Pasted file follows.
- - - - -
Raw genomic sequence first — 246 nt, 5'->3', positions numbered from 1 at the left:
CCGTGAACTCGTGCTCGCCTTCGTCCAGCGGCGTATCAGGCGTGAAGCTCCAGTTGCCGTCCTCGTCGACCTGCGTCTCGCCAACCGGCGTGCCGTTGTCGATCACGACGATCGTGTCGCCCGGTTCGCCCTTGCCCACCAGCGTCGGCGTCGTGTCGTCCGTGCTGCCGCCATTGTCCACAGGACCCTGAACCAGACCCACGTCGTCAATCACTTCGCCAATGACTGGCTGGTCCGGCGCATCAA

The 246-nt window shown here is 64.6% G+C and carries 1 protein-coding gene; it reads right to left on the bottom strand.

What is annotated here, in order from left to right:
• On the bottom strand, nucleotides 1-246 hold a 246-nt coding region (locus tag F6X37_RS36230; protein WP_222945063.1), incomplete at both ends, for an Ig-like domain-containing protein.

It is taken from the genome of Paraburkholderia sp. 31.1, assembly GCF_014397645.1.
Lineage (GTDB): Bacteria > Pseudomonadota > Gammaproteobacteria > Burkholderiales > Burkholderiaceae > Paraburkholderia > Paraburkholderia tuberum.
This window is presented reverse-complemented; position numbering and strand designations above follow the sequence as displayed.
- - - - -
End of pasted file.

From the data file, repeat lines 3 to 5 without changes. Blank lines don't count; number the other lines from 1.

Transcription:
The 246-nt window shown here is 64.6% G+C and carries 1 protein-coding gene; it reads right to left on the bottom strand.

What is annotated here, in order from left to right:
• On the bottom strand, nucleotides 1-246 hold a 246-nt coding region (locus tag F6X37_RS36230; protein WP_222945063.1), incomplete at both ends, for an Ig-like domain-containing protein.